Wong Kar-wai’s Films and the Culture of the Kawaii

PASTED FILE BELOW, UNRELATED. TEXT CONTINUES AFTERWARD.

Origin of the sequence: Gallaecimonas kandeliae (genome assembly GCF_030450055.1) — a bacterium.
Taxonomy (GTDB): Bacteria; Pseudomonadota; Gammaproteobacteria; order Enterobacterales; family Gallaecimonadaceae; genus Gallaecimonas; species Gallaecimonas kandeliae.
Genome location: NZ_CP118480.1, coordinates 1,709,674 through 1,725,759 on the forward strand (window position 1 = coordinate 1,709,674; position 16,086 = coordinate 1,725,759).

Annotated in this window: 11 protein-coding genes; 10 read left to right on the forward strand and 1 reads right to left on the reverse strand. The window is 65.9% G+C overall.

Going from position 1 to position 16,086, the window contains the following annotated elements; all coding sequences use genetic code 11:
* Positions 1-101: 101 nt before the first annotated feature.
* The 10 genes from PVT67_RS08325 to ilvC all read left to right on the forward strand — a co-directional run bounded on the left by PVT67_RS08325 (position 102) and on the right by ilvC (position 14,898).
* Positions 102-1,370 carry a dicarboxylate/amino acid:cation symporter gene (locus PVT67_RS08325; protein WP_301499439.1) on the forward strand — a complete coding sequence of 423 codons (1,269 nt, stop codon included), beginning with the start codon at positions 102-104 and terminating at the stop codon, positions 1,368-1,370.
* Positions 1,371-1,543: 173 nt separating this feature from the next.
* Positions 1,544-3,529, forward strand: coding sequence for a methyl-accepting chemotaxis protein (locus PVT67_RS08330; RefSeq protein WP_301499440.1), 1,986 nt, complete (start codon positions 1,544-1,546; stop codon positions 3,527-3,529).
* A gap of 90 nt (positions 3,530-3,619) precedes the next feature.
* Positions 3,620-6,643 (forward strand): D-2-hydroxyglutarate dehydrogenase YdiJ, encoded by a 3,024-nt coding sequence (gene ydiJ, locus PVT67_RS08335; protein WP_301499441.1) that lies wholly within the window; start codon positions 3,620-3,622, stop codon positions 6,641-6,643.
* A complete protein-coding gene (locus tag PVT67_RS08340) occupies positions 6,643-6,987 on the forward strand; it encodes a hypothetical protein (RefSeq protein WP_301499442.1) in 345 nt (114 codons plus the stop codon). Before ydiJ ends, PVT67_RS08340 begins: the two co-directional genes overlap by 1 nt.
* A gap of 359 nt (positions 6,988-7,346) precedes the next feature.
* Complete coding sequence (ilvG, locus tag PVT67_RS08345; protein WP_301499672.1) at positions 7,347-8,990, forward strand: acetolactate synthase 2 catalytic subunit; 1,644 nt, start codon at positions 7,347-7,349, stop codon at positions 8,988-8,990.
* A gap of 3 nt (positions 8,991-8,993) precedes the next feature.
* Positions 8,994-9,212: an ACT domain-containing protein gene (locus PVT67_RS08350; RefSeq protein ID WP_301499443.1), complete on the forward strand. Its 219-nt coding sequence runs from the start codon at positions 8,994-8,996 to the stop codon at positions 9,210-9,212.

Since 1988, the year of the release of As Tears Go By, many academic texts have been written about Wong Kar-wai and his films. Among the themes dealt with are 1) Wong’s emergence from the Hong Kong cinema scene and the exceptional status he enjoys within that scene; and 2) the similarities between Wong and an extremely wide range of Western directors. The twofold concentration on Wong’s Hong Kong origins on the one hand, and his compatibility with Western cinema on the other, can be explained through Wong’s almost unique ability to make films that appear to be equally Chinese and Western, or equally local and global. However, in my opinion, any limitation of analysis to a dialectics of Eastern and Western elements runs the risk of bypassing by the real sources of Wong’s oeuvre. I am not aware of a single study that attempts to integrate Wong in the wide, though limited, cultural sphere of modern or post-modern East Asia.

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